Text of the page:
Words are powerful. Landlords and tenants have been around since the beginning of time. We don’t even have to do a google search to determine that the term landlord comes from the UK and signifies some scholarly gentleman who is the lord of the land that rents his property to you, the pauper.
Times have changed and so the antiquated words we still use must change with along with them. What is a landlord you ask? Someone that owns a house or apartment and charges you a fee each month to use it. That sounds like any other business relationship and there is no reason to use the highly charged term “lord” to be present. The person rents you something; they don’t own you.
An individual or business who provides you with a place to live is a business owner like anyone else which is why we prefer the neutral term Housing Provider. When we speak to real estate investors we call them just that – investors. The term landlord is a common phrase and we do not criticize anyone who chose to use it until now, we just suggest that everyone makes more socially conscious decisions with the alternative.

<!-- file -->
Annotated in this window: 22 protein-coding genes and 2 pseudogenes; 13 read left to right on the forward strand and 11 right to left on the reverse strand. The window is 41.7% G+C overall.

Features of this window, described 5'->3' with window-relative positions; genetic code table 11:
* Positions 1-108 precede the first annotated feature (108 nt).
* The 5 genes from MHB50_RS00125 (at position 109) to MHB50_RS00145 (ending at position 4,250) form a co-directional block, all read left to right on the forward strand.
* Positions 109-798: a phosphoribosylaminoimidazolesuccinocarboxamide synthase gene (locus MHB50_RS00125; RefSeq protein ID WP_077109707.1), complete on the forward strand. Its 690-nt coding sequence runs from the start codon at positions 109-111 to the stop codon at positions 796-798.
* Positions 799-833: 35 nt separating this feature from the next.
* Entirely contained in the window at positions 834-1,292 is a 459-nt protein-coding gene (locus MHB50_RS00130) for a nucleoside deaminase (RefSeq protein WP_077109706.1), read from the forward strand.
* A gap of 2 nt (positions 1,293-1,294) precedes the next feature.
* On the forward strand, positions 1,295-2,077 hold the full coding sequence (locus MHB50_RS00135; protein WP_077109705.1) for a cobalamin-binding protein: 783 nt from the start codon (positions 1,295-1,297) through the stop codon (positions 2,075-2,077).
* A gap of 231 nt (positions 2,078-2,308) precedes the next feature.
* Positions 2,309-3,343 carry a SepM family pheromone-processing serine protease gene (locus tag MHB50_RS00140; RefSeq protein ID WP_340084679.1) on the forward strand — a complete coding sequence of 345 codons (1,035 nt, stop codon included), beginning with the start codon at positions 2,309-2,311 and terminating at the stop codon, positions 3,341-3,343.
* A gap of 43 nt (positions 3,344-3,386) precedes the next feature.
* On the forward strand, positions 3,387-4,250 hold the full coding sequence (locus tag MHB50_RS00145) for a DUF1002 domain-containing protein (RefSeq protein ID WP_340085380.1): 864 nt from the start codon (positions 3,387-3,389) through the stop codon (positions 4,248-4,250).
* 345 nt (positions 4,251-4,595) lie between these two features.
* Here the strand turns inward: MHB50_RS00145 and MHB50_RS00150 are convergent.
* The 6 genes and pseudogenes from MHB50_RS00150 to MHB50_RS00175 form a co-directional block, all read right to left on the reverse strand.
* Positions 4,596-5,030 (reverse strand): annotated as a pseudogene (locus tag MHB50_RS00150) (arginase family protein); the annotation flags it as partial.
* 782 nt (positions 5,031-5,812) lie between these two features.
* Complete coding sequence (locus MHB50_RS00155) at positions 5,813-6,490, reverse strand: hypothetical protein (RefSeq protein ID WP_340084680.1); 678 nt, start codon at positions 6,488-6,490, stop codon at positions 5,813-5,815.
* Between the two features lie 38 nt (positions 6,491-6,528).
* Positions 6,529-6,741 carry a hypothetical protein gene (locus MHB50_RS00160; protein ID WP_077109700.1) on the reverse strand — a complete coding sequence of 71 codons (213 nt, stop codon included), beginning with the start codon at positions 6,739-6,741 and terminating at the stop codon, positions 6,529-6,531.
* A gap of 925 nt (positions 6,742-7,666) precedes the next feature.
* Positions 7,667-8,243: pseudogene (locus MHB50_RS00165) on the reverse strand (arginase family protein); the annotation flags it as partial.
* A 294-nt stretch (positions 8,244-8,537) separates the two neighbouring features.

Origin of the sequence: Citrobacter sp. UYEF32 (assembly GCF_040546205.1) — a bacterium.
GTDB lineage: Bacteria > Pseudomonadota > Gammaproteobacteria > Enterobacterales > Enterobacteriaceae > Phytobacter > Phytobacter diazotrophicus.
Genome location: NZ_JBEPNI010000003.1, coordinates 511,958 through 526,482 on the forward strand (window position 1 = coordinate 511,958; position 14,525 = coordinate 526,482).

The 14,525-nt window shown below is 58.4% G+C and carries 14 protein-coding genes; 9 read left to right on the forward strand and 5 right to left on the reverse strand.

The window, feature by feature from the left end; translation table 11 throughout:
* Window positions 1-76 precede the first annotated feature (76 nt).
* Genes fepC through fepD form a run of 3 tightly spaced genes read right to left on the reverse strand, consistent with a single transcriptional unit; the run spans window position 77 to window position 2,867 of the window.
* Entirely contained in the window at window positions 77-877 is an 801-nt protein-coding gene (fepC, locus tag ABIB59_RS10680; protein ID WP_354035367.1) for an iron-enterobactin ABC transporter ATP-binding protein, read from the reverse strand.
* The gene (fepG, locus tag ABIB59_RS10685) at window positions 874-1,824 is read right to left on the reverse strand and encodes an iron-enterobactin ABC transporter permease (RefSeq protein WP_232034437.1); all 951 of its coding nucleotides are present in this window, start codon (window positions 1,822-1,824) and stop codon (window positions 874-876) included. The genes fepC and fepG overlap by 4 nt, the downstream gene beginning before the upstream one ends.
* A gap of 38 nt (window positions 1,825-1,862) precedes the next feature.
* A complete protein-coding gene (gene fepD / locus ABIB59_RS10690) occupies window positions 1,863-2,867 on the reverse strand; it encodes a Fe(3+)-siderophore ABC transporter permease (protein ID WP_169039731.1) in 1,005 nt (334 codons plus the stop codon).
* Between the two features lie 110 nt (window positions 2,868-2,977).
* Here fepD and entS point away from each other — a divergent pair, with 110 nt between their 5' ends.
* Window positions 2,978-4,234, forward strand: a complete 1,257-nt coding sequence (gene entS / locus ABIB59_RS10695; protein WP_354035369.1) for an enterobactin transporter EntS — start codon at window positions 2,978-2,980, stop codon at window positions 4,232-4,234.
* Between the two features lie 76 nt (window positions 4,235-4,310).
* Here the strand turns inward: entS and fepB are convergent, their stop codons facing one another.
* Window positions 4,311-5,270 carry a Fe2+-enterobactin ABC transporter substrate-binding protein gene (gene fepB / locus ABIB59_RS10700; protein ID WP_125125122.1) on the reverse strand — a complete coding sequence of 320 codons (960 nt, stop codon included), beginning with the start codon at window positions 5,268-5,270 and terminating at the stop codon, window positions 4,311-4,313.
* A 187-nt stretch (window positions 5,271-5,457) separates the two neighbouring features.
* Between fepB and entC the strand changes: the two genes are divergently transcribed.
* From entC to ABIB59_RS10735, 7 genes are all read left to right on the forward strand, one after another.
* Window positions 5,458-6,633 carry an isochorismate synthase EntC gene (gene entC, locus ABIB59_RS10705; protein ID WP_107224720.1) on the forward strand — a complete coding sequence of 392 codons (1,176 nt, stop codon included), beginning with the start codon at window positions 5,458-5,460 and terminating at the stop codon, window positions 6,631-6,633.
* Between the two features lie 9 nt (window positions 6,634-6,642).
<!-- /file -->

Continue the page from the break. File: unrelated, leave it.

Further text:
Everyone is unique and important. We deserves respect regardless of whether or not we own the property we reside in. This is not a political issue, it is simply about respect for others. You would be shocked to learn how many people reach out to us saying they are “just a renter” and would like to learn more about buying their first home. There is nothing wrong with renting a property and I despise people saying they are “just a renter.” There is nothing magical about owning a home. Yes, it certainly has its benefits but there are also responsibilities that for many people outweigh the benefits.
In relation to Housing Provider’s generally, they are just normal people as well. Unfortunately your interactions with them are only at times of frustration on either side which creates a continuous bad impression. Here at Kabinet many of our Investor Plan users are small scale investors with less than five total properties in their portfolio. They especially are just using their real estate to make a living and/or build wealth for their retirement. They are not “slumlords” or “rich jerks” as the media so often depicts.